Posts Tagged ‘The Who’

I may be late to this party, but a friend of mine just turned me on to The Johnny Cash Project.

It’s an amazing example of crowdsourcing, billed as “A unique communal work, a living portrait of The Man in Black.” Basically, artists get to draw an image of Johnny Cash to be integrated into an animated music video of Cash’s song, “Ain’t No Grave.” For me, one of the coolest aspects is that because people are constantly adding new content, the video is always changing. And you can choose to view the video by watching Highest Rated Frames, Director Curated Frames, Abstract Frames, Realistic Frames, and more.

I highly recommend checking it out. And thanks to my friend, surfer, homeopathic physician, and killer folk music artist Acoustic Apothecary, for sharing this with me. (Check out Acoustic Apothecary’s You Tube videos here.)

But of course, I’m not here simply to bring you the new and interesting (at which I’ve failed miserably given that this has been around awhile). I think there’s a much more important issue at stake here: who owns a creator’s work, and what rights does the creator have as to it’s reproduction and use.

I have written before about who actually owns a creator’s work (please read my posts about Mark Twain’s Huckleberry Finn and The Who’s My Generation). In this instance, while “Ain’t No Grave” is Johnny Cash’s final studio recording, this video is posthumous.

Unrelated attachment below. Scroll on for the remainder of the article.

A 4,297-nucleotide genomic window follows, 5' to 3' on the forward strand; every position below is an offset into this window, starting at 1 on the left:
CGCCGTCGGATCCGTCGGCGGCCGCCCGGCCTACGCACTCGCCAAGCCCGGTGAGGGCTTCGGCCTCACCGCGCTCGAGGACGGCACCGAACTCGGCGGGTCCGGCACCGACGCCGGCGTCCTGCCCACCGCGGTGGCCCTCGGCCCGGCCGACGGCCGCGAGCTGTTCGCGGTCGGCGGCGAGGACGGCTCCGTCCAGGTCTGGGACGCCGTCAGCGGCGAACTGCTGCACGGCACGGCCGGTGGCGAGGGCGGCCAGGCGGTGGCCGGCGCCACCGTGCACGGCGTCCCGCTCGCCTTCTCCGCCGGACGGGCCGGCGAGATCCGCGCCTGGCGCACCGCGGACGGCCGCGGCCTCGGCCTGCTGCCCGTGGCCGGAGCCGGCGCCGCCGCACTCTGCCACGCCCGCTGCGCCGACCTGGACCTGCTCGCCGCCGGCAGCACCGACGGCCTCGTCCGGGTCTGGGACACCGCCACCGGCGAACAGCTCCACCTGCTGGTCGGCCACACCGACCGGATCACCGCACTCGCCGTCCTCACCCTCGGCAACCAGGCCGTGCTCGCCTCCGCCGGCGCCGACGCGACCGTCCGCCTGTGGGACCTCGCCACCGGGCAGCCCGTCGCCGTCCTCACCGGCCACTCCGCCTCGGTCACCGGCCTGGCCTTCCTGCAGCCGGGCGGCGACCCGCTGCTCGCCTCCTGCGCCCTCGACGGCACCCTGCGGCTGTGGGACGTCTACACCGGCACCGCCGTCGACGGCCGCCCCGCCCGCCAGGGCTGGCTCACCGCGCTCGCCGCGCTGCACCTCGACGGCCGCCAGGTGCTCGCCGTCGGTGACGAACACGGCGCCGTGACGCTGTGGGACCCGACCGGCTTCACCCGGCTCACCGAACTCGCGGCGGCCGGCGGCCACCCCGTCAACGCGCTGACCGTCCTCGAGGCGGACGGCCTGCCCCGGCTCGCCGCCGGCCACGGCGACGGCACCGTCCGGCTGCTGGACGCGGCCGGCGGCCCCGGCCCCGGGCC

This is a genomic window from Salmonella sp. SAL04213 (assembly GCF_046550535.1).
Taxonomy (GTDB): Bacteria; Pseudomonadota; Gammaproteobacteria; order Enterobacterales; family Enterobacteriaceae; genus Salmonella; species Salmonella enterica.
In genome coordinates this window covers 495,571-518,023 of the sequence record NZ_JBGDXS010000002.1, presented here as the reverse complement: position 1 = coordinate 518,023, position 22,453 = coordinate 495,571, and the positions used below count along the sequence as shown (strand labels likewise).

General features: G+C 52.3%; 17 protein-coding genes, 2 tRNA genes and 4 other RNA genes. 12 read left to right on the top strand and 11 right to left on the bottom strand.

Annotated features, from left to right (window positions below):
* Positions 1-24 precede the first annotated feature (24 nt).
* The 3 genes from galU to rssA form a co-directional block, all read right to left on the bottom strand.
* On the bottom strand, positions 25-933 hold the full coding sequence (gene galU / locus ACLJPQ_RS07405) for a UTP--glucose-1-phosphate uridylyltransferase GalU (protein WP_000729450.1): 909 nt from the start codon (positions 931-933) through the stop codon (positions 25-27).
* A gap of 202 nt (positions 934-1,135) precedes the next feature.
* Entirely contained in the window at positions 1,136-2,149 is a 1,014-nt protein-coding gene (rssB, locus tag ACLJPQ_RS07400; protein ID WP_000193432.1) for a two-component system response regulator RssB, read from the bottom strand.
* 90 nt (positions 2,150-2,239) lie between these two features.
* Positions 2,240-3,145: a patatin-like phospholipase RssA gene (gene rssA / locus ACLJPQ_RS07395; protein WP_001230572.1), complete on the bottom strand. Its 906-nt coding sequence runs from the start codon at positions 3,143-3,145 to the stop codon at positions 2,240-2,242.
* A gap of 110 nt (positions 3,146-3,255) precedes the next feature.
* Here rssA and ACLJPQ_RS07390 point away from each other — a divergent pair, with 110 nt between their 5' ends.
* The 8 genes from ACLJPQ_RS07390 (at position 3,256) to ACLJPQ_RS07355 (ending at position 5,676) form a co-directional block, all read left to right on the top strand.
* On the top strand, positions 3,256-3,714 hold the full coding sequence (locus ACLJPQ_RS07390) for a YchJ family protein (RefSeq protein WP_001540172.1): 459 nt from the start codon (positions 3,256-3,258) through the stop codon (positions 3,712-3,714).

Because it was created with the support of the Cash Estate, I’m sure all the legal bases have been covered. But what about the moral ones? (Including whether his estate is the right authority to make that decision, when its interest in continuing to make money on his creativity may be in conflict with its responsibility to protect the integrity of his legacy? For more on this, see my post, “I See Dead People…”.)

Specifically, would Mr. Cash approve of his fans collaborating with him on his last song? Is he the kind of artist who would have micro-managed every aspect of creative interpretation, as many do, or is he the kind that would willingly allow fans to play in his creative playground, as a growing number of transmedia creators are doing?

Companies and brands face this dilemma whenever they decide to allow their customers to create user-generated content. There have been disasters, like the Chevy Tahoe crowdsourced commercials, and successes, like the Doritos Super Bowl ads.

But what about artists? How do artists feel about covers? Some, like Prince, are against them, and even take their battles to court. Others, like Lady Gaga, who clearly understands the power of social media, are thrilled to death, and tweet about fan videos she finds and likes.

In other words, different creators make different choices about who can use their work, and how. And I believe it is their right to do so.

So, as much as I love The Johnny Cash Project, and as much as I am personally in favor of letting fans play in my own playground (which I am currently developing as part of my “Spirit In Realtime” science fiction series I’m writing), can someone please explain to me whether you think it’s okay to steal and use a dead man’s song for any purpose, even that of celebrating his life?

Fan Jeff:  I’m really mad at Pete Townsend for whoring out “My Generation” to Pepsi.

Marketer Jeff:  It’s a good commercial, and I think it works.

Creator Jeff:  A creator needs to be true to his inner voice. He doesn’t create for the fan, but if it’s good, people will respond to it.

Fan Jeff:  Yes, but this is The Who, the ultimate “stick it to the man, cause he’s gonna stick it to you” band. These are they guys who devoted a whole album to making fun of commercials and commercialism called “The Who Sell Out” way back in the 60’s.